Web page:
Wednesday, March 18, 2009


Now that the snow is gone and the sun has some warmth to it again, I'm starting to think about... vegetables! I just finished reading Michael Pollan's newest book, which starts with the simple suggestion to "Eat food. Not too much. Mostly plants." He goes on to describe how our industrialization of food has made us very confused about what's actually food and what's just "foodish". He also tracks the history of the science of nutrition, and how scientists love the reductionist approach to nutrition (e.g. the important parts of beef are the fats and proteins contained within it). But the nutrient's role in a food, or the food's role in a diet, or the diet's role in a lifestyle are nearly impossible to study, so nutrition science tends to overlook all that. The orange is healthy for you because of the vitamin C, or the fish is good because of omega-3 fatty acids. Never mind that epidemiologic studies have shown that a vitamin C pill doesn't provide the same benefits as eating an orange, and fish oil capsules don't provide the same benefits as eating a piece of salmon. We're finally realizing that food is more than just the sum of its parts (one of the main reasons that I think the "100% complete and balanced" claim on dog and cat foods is bunk).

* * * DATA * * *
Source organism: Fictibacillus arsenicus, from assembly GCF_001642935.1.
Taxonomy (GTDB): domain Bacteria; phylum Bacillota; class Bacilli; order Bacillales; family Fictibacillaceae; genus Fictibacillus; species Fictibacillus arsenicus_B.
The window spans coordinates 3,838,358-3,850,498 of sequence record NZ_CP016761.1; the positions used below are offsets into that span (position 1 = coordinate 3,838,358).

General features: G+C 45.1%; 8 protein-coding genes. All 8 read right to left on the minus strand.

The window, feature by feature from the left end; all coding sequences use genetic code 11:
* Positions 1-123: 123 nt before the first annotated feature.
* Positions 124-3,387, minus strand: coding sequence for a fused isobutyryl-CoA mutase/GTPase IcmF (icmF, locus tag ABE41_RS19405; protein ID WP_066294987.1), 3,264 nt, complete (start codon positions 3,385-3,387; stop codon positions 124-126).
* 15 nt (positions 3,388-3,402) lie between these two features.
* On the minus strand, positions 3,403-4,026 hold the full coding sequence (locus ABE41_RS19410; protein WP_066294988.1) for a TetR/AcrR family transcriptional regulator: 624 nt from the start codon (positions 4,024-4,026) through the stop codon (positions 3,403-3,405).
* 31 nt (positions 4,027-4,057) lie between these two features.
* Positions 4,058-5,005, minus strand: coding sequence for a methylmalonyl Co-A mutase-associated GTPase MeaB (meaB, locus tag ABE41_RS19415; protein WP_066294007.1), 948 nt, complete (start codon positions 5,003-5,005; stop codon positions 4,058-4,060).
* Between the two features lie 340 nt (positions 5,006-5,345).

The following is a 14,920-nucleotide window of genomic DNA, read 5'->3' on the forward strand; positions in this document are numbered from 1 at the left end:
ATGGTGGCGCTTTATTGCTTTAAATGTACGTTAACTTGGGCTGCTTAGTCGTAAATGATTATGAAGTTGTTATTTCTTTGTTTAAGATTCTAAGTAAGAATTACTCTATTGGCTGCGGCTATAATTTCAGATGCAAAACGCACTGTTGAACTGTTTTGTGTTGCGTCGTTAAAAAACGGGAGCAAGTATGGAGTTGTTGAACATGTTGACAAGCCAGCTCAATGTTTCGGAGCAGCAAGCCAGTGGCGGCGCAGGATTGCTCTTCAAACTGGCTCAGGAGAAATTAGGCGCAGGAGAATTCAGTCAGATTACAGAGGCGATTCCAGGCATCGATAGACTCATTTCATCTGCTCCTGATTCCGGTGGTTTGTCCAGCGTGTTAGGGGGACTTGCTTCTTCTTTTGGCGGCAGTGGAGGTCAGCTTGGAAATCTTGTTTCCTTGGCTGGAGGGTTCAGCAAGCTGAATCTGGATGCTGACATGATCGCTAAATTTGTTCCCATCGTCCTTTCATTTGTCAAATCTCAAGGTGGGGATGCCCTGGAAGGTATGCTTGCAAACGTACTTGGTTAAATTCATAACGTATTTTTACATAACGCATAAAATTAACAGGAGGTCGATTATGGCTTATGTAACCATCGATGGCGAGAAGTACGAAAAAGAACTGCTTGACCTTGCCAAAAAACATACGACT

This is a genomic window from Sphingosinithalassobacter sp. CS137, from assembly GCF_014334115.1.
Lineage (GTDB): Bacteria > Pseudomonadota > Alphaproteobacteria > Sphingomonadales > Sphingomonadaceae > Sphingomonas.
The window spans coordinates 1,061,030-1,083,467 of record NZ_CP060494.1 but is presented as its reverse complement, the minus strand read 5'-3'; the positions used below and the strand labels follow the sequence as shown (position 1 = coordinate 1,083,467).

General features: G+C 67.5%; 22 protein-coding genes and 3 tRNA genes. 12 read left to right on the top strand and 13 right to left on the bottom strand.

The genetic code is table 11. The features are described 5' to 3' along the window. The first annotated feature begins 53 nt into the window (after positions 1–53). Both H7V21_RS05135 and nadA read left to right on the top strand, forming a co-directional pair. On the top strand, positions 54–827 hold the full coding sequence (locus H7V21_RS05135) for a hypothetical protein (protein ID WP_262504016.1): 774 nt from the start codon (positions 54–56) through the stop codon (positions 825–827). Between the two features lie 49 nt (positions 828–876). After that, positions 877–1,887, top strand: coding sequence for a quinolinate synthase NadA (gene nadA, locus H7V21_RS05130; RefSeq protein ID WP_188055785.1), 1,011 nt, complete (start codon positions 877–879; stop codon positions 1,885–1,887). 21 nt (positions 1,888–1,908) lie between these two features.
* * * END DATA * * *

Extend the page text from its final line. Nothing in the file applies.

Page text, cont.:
But anyway, that quick summary doesn't do justice to the book- you'll have to read it yourself!

As summer is getting closer, I'm getting excited for the return of the farmer's market, but we're also considering joining a CSA (community-supported agriculture). To join a CSA, you purchase a share from a farm, who in turn delivers a weekly box of produce (or eggs, flowers, honey, or anything else the farm produces) to you. The downside- and upside- is that the contents of the box change depending on what's in season. You have to be a flexible cook to be able to take full advantage of what comes in your box, unlike going to the farmer's market where you can pick and choose what you want. You also don't get money back if pests or bad weather take out some of the farm's crops and you don't get a full box. The advantage is that you get to help support a local farm, and you provide a farm with a steady, reliable income throughout the growing season. CSA farms often open themselves to their supporters, encouraging members to come help with planting or harvesting and hosting events like corn roasts and pot lucks.

There's a huge list of Twin Cities-area CSAs at the Land Stewardship Project. Eener's Farm delivers to our local co-op... What do you think, should we go for it?

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